Opportunistic Bengals storm back for a critical win in Philadelphia
Leon Hall did not have to do much besides turn and wait for Nick Foles' painfully underthrown pass to land in his hands. It was as uncomplicated an interception as you'll see, and yet it may go down as one of the most important plays during this Cincinnati Bengals season.
Up until that point, about nine minutes into the third quarter of Cincinnati's 34-13 win over Philadelphia Thursday night, it was hard to distinguish the team fighting for a playoff spot from the one spiraling toward a potential coaching change this offseason.
The Bengals grabbed a 10-0 lead early, but the Eagles stormed back to take a 13-10 halftime edge and had flipped field position in their favor to start the third quarter.
Then, Hall's play changed everything.
Over the next eight minutes, the Eagles coughed the ball up three more times, Cincinnati tossed 24 points on the board and that was all she wrote.
"We came out kind of flat; we jumped out to a big lead and got ahead of ourselves," Bengals running back BenJarvus Green-Ellis told the NFL Network. "In the second half, we buckled down and played ball."
The Bengals badly needed a win in Philadelphia, just four days after letting one slip away against Dallas.
That Week 14 setback kept the Bengals outside of playoff positioning in the AFC, behind division rival Pittsburgh. Thursday night's come-from-behind win, no matter how it came about, keeps Cincinnati in control of its own destiny -- beat the Steelers in Week 16 and the Ravens in Week 17, and the Bengals will be in the playoffs, possibly as AFC North champions.
Cincinnati started well, forcing the first of five Eagles' turnovers on the game's second snap and cashing it in for a Green-Ellis touchdown. A blocked punt four plays later set up a Josh Brown field goal.
At that point, it looked for all the world like the Bengals would coast to a blowout victory.
It took Cincinnati until Hall's interception to right the ship again. Andy Dalton turned that key play into six points, shooting up the middle on an 11-yard touchdown scramble, which gave Cincinnati the lead again -- this time, for good.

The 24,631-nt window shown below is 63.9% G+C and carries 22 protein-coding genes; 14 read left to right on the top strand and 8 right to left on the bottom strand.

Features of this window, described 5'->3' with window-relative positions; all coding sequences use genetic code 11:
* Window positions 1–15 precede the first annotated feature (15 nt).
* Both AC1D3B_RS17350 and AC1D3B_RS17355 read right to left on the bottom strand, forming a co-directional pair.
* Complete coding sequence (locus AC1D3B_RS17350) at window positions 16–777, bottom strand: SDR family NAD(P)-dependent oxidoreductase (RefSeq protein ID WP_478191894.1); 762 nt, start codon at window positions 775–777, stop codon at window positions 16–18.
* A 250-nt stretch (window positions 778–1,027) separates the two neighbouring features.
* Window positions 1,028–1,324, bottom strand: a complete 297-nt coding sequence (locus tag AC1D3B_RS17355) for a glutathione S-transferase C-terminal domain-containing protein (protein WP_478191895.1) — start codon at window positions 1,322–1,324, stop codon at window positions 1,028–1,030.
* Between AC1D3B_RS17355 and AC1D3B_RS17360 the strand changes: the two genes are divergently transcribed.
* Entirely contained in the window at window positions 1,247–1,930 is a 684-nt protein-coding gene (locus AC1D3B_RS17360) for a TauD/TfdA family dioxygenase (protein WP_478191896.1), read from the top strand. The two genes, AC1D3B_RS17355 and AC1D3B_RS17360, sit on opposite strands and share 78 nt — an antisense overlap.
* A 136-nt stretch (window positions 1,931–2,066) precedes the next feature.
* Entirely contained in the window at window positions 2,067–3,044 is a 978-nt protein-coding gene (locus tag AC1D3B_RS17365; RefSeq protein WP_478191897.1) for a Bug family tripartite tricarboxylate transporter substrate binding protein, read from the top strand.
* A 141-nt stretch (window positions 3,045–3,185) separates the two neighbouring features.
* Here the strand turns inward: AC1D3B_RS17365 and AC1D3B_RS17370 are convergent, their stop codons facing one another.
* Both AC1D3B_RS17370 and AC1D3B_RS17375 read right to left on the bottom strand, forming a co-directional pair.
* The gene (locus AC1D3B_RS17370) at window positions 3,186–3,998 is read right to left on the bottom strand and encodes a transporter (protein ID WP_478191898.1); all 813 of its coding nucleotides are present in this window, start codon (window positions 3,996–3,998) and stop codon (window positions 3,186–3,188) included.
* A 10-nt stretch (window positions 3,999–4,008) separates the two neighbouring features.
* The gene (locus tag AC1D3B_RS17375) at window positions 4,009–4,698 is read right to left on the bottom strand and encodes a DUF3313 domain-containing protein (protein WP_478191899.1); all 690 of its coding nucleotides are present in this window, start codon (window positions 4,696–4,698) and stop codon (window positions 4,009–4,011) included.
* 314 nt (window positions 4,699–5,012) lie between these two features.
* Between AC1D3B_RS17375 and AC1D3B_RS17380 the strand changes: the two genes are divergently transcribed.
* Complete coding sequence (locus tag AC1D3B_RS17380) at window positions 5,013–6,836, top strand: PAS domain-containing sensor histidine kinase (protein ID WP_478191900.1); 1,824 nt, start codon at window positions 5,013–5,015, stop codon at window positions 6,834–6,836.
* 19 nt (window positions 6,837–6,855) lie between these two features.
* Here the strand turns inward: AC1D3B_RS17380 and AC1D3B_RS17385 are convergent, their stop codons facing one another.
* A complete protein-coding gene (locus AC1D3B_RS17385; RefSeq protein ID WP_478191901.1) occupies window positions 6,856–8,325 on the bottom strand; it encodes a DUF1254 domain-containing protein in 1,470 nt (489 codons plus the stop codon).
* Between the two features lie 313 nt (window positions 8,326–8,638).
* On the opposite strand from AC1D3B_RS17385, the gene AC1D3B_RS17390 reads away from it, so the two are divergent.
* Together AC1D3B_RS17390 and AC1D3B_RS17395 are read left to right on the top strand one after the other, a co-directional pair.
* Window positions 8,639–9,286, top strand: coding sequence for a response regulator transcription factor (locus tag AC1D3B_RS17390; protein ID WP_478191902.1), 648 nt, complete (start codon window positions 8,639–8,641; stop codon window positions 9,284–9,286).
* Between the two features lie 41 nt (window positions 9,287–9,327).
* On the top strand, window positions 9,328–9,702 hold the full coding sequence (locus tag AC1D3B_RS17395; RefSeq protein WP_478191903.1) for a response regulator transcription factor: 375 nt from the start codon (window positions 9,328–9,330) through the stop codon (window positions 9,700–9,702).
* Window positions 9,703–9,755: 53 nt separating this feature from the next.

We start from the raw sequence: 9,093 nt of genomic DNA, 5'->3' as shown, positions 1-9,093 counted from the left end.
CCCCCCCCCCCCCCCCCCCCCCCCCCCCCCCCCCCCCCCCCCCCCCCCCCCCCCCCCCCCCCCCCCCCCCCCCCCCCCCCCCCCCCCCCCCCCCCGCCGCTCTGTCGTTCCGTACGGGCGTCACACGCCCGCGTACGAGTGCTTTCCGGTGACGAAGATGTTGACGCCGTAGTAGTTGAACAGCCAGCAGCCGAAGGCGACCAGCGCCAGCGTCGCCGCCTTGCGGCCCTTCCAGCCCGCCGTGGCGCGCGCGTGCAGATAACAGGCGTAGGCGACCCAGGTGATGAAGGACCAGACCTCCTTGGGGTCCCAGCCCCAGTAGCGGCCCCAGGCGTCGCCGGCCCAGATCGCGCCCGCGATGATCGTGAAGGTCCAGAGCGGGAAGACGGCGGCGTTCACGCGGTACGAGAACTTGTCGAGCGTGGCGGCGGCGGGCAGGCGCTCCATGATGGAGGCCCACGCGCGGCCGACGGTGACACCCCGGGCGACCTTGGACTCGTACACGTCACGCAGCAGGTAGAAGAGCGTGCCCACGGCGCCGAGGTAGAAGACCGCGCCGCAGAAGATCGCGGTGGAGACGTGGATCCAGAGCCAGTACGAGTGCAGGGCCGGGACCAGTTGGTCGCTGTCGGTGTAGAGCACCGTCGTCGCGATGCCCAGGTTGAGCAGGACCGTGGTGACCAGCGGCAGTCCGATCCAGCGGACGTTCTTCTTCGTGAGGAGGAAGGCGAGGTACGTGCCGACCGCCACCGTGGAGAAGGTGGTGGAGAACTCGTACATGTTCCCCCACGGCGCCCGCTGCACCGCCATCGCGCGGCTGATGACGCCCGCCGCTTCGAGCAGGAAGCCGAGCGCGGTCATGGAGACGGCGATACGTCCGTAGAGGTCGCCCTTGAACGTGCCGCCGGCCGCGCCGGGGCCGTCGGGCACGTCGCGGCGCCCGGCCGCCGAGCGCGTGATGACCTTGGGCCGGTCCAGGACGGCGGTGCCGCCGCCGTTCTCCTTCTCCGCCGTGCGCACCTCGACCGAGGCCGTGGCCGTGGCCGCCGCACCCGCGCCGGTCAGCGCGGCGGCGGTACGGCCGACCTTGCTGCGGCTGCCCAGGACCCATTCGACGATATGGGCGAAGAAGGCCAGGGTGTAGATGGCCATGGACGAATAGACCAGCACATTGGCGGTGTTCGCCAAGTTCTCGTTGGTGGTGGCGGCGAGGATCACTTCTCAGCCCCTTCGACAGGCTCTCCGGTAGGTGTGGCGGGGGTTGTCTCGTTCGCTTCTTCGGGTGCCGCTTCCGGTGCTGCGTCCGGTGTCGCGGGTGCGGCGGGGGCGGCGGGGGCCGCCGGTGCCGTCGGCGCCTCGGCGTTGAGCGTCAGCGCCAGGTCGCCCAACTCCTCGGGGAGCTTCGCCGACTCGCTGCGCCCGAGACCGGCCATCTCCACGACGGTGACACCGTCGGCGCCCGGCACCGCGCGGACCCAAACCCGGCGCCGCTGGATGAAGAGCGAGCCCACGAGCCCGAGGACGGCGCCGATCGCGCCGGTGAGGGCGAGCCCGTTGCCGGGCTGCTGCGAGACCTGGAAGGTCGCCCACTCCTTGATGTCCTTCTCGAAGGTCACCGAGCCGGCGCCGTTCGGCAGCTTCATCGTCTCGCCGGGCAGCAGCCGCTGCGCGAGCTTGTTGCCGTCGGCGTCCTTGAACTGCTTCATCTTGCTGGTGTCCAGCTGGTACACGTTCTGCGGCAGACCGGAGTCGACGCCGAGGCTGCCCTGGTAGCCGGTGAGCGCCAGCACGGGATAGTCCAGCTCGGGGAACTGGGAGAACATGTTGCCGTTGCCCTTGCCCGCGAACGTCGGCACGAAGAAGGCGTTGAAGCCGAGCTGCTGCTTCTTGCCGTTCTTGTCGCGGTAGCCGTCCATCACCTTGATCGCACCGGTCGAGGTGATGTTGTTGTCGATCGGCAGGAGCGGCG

"We just weren't clicking on all cylinders," said Dalton of Cincinnati's second-quarter drought. "We started off fast, we got great field position, we scored on our first two drives and then we kind of just came to a halt.
"You stay the course of the game ... that's why you play four quarters."
Once Dalton put the Bengals back on top, their defense tightened the vise on Foles and the Eagles. A mere 49 seconds after Dalton's rushing TD, defensive end Wallace Gilberry scooped up a Bryce Brown fumble and took it to the house.
By the time Philadelphia even ran another play successfully, the Bengals led by 21, a spurt capped off by a touchdown pass from Dalton to A.J. Green.
"All we can control is right now," said Green of the now 8-6 Bengals. "That's the biggest thing we're doing is getting better each week. We keep making the plays, our defense keeps playing, we can take a shot at this thing."
Philadelphia's implosion, both Thursday night and this season, has been difficult to watch at times. The Eagles finally showed some life last Sunday in a last-second win over Tampa Bay, then appeared headed for another upset in this one.
As has been the case so often, though, the wheels fell off in a hurry.
They won't receive any sympathy from Cincinnati, not with the Bengals fighting for their postseason lives. And certainly not after Cincinnati fell apart against the Cowboys, a multitude of dropped passes and late defensive breakdowns leading to a one-point loss.
"We definitely had our chances last week," Dalton said, "and if we could've pulled out a win in that one, it could've helped us out.
"Fortunately, nothing changed in the playoff race, we still control our destiny and these next two are important."
The Bengals may not get quite as much help in Weeks 16 and 17 -- neither the Steelers nor the Ravens, both in need of wins themselves, figure to come unglued as Philadelphia did Thursday night. Cincinnati, however, probably figures it can avoid the mid-game trap it fell into against Philadelphia.
But this one could have turned out much, much worse for Cincinnati. That hot start aside, the Bengals looked the part of a team ready to toss away an opportunity.That is, until Hall nabbed Foles' errant throw and changed the complexion of the entire game -- and, possibly, Cincinnati's season.